Tag Archives: watermelon

The Pits: Bridge That Jack Kerouac’s Watermelon Man Walked Demolished

27 Jun

sax

The other day I talked about how “karpouzi” is just one of those words I always say in Greek and shared my recipe for watermelon-and-feta salad. Since I’m a big fan of tying things together, can I tell you about a connection between watermelon and Jack Kerouac?

In his novel Dr. Sax, Kerouac writes about a man who died while carrying a watermelon across a bridge in Lowell. My coauathor for Burning Furiously Beautiful, Paul Maher Jr., actually discovered the identity of the man the memory is based on. You can read Paul’s story about Kerouac’s watermelon man in Pop Matters

At last year’s Lowell Celebrates Kerouac festival, the group visited the bridge where this took place (also known as the Textile Memorial Bridge, the University Bridge, and the Moody Street Bridge). Well, this February the bridge was demolished. In its place is the Richard P. Howe Bridge.

Maybe its a suburban thing but when I was a teenager, I used to hang out a lot at a bridge. Do you have memories of hanging out at this bridge or any other bridge?

Advertisements

The Starving Artist Eats Watermelon Feta Salad

24 Jun

Yesterday I shared that summer was all about karpouzi at my house.

The other Sunday, after church, I had my friend Sandra over for brunch and wanted to make something special. I decided to try my hand at a watermelon-feta salad. This isn’t something I ever grew up eating, but when I attended the GABBY Awards a few years ago, one of the passed meze they served at Ellis Island before the ceremony was cubed watermelon with feta speared with a toothpick. Since then I’ve seen delicious recipes for it watermelon and feta salads. I decided to make my own version, topped with an exquisite dark chocolate vinaigrette my friend Rori gave me as a housewarming gift.

Lomogram_2014-06-08_04-34-41-PMHere’s my super-easy, super-quick recipe:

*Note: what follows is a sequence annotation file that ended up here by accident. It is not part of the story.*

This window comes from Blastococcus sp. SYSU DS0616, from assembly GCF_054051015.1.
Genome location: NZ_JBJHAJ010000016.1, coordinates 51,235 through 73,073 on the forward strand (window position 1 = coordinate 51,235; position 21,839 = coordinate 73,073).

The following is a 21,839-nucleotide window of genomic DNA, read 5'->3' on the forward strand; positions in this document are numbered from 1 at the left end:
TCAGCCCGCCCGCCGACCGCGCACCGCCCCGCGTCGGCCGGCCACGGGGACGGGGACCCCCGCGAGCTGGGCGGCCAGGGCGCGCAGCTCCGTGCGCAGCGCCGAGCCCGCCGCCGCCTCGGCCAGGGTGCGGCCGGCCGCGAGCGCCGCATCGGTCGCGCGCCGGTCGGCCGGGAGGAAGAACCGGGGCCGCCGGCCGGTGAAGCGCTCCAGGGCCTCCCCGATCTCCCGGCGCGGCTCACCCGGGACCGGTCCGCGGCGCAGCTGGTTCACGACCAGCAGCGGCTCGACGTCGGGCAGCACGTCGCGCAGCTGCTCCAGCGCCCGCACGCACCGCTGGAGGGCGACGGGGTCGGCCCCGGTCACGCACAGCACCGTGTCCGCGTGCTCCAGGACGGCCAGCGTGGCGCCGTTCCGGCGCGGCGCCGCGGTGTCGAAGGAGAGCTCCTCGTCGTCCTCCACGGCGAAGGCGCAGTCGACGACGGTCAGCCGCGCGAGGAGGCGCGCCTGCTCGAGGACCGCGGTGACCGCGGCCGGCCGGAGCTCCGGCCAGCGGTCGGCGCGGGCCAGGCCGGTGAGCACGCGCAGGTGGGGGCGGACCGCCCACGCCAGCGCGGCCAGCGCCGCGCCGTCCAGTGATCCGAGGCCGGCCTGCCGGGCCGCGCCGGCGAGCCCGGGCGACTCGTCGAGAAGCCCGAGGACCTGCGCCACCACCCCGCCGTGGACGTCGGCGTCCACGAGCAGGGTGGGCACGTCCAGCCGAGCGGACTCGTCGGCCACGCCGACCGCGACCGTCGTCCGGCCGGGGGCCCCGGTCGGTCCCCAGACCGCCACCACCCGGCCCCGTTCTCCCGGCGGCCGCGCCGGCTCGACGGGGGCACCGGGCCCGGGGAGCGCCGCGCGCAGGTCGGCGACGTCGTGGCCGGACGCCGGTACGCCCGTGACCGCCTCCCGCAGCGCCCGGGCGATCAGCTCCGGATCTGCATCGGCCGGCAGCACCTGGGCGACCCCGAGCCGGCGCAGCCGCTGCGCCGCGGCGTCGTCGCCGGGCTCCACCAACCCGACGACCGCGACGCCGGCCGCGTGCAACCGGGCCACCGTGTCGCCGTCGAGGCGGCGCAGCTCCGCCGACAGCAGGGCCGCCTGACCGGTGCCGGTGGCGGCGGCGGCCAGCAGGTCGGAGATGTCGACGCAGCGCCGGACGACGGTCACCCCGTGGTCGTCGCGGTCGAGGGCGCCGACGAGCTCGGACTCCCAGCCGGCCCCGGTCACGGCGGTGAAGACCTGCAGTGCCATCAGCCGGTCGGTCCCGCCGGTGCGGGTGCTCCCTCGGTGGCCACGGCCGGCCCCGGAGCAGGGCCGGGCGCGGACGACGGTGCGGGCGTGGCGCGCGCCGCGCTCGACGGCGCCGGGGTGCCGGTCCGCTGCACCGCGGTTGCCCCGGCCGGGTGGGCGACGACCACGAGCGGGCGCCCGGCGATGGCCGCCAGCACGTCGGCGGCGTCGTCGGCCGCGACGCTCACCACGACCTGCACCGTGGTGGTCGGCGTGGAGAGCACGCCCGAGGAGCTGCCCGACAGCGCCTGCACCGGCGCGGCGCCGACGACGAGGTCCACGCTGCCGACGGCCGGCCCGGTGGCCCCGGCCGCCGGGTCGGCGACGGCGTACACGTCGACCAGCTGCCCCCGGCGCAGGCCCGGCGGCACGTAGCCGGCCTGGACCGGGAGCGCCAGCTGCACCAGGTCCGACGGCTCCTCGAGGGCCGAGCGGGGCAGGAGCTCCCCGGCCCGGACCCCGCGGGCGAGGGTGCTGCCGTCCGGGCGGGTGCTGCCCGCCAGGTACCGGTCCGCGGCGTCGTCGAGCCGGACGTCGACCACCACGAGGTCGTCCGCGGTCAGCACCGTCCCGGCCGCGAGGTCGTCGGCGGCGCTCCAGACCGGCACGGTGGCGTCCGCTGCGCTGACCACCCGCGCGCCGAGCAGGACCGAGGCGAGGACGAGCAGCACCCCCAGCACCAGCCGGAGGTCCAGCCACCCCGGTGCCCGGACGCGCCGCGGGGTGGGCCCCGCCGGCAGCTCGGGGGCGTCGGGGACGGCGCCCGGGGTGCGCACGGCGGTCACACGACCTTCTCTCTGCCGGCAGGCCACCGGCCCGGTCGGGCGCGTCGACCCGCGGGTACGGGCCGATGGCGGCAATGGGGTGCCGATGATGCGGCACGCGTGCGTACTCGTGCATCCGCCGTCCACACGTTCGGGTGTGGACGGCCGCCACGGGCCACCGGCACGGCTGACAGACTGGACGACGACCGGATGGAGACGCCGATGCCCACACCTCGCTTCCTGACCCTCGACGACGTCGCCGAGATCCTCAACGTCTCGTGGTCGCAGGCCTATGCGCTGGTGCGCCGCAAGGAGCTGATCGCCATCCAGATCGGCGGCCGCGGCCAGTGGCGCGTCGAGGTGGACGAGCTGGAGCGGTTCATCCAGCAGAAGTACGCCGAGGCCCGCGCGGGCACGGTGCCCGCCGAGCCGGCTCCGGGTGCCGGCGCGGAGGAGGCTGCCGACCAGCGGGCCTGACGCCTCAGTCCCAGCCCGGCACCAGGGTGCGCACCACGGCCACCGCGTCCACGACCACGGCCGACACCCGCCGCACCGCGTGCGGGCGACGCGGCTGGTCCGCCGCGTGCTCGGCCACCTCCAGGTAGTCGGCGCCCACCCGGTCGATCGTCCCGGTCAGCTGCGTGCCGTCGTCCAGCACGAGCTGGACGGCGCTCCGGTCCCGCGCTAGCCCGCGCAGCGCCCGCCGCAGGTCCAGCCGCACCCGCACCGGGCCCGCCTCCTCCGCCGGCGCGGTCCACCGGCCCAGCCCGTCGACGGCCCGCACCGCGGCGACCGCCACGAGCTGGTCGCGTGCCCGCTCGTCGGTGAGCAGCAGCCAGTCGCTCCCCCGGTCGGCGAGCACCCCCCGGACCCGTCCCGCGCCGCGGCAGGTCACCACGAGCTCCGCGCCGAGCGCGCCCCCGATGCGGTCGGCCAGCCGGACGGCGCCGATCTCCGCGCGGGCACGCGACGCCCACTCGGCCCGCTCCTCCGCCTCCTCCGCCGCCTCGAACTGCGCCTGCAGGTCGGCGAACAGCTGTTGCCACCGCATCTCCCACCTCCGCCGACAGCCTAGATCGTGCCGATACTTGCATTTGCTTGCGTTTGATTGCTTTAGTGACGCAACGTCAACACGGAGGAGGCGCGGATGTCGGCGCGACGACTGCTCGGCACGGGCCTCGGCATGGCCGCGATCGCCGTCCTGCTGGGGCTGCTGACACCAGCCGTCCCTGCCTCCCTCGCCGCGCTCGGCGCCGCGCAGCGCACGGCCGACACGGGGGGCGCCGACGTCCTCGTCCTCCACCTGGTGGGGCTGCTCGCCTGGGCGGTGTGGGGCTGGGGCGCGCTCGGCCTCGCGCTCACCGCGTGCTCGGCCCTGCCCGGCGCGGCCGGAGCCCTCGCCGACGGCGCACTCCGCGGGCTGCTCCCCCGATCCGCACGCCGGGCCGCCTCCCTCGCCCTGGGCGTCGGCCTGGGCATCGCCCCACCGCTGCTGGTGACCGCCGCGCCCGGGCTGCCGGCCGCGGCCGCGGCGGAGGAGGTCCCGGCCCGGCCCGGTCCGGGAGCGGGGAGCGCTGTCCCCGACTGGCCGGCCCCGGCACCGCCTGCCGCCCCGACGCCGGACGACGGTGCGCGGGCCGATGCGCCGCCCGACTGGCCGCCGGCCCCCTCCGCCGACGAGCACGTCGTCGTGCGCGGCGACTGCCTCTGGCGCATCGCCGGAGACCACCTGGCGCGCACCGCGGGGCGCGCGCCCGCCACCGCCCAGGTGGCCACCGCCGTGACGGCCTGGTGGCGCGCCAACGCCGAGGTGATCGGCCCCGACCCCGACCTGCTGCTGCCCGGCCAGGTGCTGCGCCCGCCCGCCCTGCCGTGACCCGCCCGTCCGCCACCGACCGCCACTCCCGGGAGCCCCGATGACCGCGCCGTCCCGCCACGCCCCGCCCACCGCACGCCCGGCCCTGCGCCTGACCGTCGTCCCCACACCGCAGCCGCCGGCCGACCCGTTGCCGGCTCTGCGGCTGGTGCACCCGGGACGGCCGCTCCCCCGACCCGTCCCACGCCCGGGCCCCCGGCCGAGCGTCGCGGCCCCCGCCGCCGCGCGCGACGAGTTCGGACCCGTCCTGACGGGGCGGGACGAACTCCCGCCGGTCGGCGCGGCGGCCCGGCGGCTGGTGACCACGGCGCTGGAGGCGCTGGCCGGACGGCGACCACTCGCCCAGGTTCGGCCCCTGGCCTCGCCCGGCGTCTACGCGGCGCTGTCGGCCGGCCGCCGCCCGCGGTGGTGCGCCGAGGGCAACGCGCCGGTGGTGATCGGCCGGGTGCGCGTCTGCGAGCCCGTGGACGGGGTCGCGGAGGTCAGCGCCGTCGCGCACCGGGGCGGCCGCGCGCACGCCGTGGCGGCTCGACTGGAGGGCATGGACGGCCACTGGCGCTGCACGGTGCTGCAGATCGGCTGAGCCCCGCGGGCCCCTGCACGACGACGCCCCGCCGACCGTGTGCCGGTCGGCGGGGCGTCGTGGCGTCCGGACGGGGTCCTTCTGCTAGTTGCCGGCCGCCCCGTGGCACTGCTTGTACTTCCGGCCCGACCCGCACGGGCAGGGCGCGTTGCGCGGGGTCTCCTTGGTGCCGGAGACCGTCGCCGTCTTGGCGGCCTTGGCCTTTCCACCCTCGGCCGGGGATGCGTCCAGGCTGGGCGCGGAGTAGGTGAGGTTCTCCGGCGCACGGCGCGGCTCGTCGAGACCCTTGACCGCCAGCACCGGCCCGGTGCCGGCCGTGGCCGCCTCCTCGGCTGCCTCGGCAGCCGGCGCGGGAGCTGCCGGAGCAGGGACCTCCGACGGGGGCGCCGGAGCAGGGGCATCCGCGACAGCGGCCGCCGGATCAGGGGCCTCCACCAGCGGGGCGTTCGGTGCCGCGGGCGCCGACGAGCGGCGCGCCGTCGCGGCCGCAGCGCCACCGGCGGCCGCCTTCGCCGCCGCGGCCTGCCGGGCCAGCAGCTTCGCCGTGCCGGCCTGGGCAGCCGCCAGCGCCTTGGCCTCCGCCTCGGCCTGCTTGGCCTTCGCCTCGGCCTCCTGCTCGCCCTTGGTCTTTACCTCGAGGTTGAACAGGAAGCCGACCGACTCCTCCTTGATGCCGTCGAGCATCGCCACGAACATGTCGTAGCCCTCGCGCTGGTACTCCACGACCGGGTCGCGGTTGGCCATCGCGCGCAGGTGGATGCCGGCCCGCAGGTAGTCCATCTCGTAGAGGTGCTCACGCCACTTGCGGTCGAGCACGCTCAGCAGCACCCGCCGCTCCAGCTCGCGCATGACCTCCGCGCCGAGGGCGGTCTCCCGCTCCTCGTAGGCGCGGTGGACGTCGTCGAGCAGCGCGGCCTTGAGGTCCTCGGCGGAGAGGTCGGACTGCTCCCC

• Cut watermelon into chunks
  • Cut Feta cheese into chunks
  • Mix the watermelon and feta in a bowl and top with pistachio meat (meaning pistachios out of their shell)
  • Drizzle dark chocolate vinegar over the salad
  • Serve!

See how easy that is?! You can prep ahead by cutting the watermelon and the feta into chunks the night before, but I recommend waiting until you’re about to serve guests to mix the ingredients together so that they retain their individual flavors and so the nuts don’t get soggy.

The ingredients are, admittedly, a bit on the pricier side, but when you make it yourself you save a lot of money. This is part of a new series I’m doing called “The Starving Artist.” I used to do posts called “Tasty Tuesday,” but I’m switching it up a little now to focus on budget-friendly recipes for writers. You might also like these feta-inspired appetizers:

I’m looking to get more fruit in my diet this summer. If you have any unique watermelon recipes, please share them in the comments below!

 

It’s All Karpouzi to Me

23 Jun

Lomogram_2014-06-01_07-55-35-PM

 

That’s me as a kid eating karpouzi!

Last week I wrote about Feta burgers and how my family used to BBQ all summer long. Our BBQs weren’t complete without karpouzi—watermelon—at the end of the meal, so this week is all about watermelon!!

Now I may have grown up in a mono-lingual household, only speaking English, but there were a few words that for whatever reason (probably because my mom knew them) we always said in Greek—to the point that it felt more natural to say them in Greek than in English. “Karpouzi” was one of those words. Even when I went off to college, that’s the word I used, and my friends picked it up and used it too—just as I picked up words like “haole” and “okole” from my Hawai’ian friends and learned “hella” from my Bay Area friends. Funny how even when you live in one country your entire life, and even when your friends are American, regionalisms and ethnic identities can influence your language.

Tomorrow I’ll share one of my favorite recipes for karpouzi!

In the meantime, I’d be curious to know if any of you switch in and out between languages or if you’ve picked up words from a language that isn’t your own mother tongue?

 

 

Tasty Tuesday: Karpouzi! (Watermelon!)

31 Jul

Nothing says summer like fresh watermelon! I found these at a market in the Hamptons.

How about cutting up a few slices and serving it up with ouzo?